On November 30, with a vote of 73 to 25, the US Senate passed an amended version of S-510, the Food Safety Modernization Act. The action now moves to the House of Representatives in the final days of the First Session of the 11th Congress. It is possible, but not certain that the House will accept S-510 as passed by the Senate, but there are substantial differences between S-510 as passed by the Senate and the House's HR-2749, the Food Safety Enhancement Act.

There is also a major “blue slip” problem in that S-510 contains “revenue raising” provisions that violate the constitutional provisions that all tax measures must originate in the House. Therefore this Bill will likely be “blue slipped” back to the Senate.

Readers are warned not to spend time dissecting the out-of-date versions of S-510 posted on media websites, such as the text posted on the New York Times website on November 30. When the GPO releases the final text of S-510 (in a few more days) it will be posted on our weblog.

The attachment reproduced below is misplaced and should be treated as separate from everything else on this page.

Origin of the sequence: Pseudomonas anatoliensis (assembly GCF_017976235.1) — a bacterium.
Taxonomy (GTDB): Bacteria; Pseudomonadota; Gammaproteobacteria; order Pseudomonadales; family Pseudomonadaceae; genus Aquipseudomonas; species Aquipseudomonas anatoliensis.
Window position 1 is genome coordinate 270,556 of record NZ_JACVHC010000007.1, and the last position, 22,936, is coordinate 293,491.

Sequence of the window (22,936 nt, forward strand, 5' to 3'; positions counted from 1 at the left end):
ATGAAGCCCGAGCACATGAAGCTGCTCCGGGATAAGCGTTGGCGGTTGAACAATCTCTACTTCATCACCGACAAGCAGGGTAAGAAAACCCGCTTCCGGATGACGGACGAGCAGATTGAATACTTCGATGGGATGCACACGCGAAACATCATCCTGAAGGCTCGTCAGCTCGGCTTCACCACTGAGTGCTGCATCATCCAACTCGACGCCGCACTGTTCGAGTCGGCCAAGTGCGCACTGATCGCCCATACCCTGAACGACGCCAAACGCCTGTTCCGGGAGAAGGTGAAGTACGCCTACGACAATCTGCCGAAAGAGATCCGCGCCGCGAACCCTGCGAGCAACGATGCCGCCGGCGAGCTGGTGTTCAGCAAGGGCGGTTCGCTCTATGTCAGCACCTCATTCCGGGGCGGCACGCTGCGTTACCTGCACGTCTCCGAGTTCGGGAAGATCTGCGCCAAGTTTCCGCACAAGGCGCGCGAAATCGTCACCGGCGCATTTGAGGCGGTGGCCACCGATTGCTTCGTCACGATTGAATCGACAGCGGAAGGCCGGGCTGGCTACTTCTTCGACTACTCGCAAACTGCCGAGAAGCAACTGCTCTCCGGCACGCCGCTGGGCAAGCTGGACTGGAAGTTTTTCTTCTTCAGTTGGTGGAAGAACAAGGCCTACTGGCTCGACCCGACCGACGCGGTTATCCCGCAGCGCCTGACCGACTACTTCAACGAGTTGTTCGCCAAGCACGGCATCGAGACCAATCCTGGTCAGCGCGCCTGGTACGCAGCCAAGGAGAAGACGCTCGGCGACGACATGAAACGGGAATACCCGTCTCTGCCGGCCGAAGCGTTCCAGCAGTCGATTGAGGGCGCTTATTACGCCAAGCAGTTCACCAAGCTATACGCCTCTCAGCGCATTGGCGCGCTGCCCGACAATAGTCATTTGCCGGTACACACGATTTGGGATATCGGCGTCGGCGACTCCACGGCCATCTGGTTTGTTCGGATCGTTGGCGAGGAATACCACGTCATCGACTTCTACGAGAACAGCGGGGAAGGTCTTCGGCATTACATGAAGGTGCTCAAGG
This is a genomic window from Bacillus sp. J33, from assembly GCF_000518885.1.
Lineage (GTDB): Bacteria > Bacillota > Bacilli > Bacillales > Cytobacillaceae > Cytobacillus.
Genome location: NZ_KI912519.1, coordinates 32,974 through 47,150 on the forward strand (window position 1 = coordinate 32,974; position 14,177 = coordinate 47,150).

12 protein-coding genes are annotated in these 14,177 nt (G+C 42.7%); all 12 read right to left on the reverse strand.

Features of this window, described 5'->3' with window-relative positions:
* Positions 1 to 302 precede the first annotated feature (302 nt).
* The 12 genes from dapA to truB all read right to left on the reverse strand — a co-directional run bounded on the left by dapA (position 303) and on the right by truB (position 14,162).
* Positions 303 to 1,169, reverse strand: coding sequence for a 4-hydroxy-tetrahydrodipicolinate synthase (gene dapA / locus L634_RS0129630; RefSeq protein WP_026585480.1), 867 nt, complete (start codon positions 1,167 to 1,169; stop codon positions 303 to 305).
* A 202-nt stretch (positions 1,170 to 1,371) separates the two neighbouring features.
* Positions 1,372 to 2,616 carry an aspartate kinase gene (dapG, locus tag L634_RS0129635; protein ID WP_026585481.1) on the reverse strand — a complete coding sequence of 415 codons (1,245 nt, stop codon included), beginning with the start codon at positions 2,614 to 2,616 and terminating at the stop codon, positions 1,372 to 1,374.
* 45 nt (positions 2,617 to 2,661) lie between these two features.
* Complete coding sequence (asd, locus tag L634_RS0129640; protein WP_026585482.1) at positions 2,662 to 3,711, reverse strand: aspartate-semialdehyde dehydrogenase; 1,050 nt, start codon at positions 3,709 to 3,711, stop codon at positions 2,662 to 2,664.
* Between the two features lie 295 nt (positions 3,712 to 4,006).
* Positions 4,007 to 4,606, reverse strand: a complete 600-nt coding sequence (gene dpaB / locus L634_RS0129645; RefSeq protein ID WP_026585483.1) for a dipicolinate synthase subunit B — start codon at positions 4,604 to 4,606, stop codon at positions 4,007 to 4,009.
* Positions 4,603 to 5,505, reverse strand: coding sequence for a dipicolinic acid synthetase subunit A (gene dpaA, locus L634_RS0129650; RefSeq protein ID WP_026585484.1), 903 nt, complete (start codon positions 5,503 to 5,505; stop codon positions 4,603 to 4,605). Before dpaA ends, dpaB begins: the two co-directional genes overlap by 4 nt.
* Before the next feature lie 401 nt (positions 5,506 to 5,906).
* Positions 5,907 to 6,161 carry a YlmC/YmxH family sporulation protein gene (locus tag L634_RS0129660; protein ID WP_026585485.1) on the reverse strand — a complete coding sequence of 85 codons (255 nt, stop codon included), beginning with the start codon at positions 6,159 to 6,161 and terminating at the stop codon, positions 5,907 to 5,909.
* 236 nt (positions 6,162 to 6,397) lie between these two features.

Meanwhile our weblog provides (on our September 12 posting) the pre-amendment text of S-510 and the text of HR-2749 as passed by the House.

If a final reconciled version of the legislation moves to the President's desk in the coming days, our weblog will post a detailed analysis of the final text as well as any possible Presidential Signing Statement. Until then, readers should beware of the premature and often erroneous  analyses provided by media journalists who are anxious to tell their readers “more than they know.” Both the New York Times and the Wall Street Journal published articles that completely missed the “blue slip” problem. If the legislation is passed (again) in the Senate after the House approves revenue provisions, then there will also be numerous additional substantive and technical changes made to this legislation. Readers who are unfamiliar with the US legislative process should also be aware that the White House frequently makes what amount to substantive changes to legislation through the issuance of Signing Statements. Additionally, agencies of the Executive Branch subsequently make often quite significant additional modifications through the substantial discretion afforded agencies in the Rulemaking Process.